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District implements technology and rids of block scheduling

Taron Masi, Writer

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In the past few weeks parents and students have been made aware of the finalization in the decision to cut block scheduling for the 2018-19 school year. The decision has been considered over the course of the year as a way to get the district out of financial strain. Many may be confused on how the school was able to purchase multiple new monitors for classrooms, but could not afford block scheduling.

“In 2014 the Fenton community was asked to approve a 11 million dollar bond to help purchase instructional technology and other items such as buses and furniture,” Superintendent Adam Hartley said. “These funds cannot be used for anything other than what was specified from the voters. We cannot use these funds to help offset staffing costs. Staff costs account for 87% of our budget. Over the past decade, costs of running a school district has gone up dramatically, while the revenue coming in has decreased due to lower enrollment trends and state cut backs. Block scheduling is made possible by employing 8-10 more teachers than a six hour day. As costs have gone up and revenue does not match the increased costs, we had to restructure our staffing model to fit our financial and educational goals.”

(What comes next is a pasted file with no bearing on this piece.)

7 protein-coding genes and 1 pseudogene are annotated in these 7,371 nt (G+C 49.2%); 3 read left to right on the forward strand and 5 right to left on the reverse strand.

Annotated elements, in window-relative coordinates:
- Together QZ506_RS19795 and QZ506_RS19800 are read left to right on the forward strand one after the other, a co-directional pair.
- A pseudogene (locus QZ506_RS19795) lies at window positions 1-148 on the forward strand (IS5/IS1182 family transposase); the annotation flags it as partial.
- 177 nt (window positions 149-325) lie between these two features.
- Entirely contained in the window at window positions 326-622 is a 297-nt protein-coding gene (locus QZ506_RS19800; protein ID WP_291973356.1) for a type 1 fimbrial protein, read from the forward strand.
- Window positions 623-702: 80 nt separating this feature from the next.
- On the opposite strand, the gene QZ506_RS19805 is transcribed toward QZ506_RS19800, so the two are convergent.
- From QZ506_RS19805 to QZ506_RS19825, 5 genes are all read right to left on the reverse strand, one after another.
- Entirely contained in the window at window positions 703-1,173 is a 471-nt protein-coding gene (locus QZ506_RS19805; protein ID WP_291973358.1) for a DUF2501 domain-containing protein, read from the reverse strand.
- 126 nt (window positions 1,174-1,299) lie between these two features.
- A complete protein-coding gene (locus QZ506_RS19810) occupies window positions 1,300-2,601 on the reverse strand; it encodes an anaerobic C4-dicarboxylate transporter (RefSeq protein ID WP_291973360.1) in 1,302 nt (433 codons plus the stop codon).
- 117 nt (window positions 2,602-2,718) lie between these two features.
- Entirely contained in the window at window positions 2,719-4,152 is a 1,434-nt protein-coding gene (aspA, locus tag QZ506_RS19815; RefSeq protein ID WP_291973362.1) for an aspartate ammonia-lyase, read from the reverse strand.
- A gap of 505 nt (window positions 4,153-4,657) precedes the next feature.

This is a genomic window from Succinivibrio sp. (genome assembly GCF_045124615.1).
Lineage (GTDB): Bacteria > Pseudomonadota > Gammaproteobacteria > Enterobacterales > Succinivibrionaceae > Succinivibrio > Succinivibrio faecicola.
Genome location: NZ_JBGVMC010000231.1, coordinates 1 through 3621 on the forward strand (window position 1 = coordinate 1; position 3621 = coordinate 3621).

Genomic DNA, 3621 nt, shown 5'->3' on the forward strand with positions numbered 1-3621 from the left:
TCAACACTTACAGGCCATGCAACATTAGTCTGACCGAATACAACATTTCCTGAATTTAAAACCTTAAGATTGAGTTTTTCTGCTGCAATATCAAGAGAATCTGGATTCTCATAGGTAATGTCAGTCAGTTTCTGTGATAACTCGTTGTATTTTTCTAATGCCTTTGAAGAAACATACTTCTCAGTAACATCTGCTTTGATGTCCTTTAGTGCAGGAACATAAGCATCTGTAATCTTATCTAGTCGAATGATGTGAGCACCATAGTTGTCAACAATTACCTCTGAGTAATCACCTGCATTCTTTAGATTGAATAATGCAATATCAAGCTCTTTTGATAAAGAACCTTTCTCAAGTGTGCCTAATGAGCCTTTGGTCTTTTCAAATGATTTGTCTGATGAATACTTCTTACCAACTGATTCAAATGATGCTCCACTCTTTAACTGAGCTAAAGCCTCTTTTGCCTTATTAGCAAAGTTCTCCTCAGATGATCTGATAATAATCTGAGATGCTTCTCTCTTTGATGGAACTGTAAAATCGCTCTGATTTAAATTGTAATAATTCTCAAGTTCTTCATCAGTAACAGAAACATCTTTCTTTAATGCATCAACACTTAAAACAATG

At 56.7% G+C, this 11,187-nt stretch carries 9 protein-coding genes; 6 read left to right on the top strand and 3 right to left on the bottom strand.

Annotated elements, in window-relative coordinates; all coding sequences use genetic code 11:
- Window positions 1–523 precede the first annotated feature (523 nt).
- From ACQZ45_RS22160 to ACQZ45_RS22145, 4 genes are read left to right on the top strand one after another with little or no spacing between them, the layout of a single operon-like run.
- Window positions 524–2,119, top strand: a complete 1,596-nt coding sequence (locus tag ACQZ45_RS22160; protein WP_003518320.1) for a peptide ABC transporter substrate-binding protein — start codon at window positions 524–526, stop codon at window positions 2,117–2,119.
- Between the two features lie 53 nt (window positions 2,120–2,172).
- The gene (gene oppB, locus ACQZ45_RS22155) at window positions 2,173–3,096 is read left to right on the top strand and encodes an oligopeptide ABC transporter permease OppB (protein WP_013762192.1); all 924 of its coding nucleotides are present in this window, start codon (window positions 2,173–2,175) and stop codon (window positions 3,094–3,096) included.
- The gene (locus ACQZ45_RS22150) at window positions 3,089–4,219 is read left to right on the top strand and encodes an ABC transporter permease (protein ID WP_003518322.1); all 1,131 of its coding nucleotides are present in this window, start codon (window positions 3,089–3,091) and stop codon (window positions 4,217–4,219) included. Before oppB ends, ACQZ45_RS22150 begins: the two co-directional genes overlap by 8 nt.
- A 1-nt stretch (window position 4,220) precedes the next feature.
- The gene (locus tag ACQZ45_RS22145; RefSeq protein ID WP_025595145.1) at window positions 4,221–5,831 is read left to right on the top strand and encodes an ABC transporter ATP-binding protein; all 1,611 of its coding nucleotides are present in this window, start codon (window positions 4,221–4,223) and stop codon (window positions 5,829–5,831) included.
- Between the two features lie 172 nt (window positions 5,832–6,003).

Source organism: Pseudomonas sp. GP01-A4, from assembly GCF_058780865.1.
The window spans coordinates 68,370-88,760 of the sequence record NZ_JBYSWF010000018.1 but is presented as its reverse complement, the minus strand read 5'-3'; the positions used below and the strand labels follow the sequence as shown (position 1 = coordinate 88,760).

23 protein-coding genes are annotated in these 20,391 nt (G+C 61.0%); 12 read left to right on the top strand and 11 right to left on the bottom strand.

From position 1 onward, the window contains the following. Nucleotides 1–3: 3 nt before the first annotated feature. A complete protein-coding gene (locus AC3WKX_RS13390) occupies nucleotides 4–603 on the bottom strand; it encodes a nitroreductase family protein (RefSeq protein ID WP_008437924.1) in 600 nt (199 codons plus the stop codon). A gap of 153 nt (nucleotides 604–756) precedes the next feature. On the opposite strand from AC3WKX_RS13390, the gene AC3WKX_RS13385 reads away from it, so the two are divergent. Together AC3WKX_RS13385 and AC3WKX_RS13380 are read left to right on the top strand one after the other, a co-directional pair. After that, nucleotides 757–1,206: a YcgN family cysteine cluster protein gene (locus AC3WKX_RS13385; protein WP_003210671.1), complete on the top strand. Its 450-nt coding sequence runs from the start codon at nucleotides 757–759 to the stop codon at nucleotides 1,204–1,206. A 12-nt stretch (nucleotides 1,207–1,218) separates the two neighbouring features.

By cutting the block scheduling the staffing model the school will save close to 1 million dollars. When the district switches to a six hour day in 2018-19 school year, the staffing model will be cut, thus less staff in the district. By moving to a more affordable staffing model, the school is able to stay away from cutting certain programs when enrollment starts to dip.

“All classrooms will be equipped with new technology by the fall of 2018. Again, this is due to the approved bond in 2014. We have approximately $200,000 left from Phase one, which was 5.2 million,” said Dr. Hartley. “We have phase two coming up in 2018, consisting of 3.3 million, and another phase in 2020, 2.5 million. We will purchase technology, furniture and buses.”

History teacher Matthew Place was one of the teachers to receive four new monitors due to the technology bond.

“[The monitors] will have positive effect for students to work at their own pace,” Place said. “We use the monitors to facilitate and to encourage group participation amongst the table. It is a tool that allows the students to communicate with each other, brainstorm, and be creative.”

Though at this time block scheduling is too costly for the school’s financial plan, income from the bond will give classrooms upgraded technology unrelated to the budget. The key is making it possible to set a new standard where costs match the base foundation revenue and enrollment trends.

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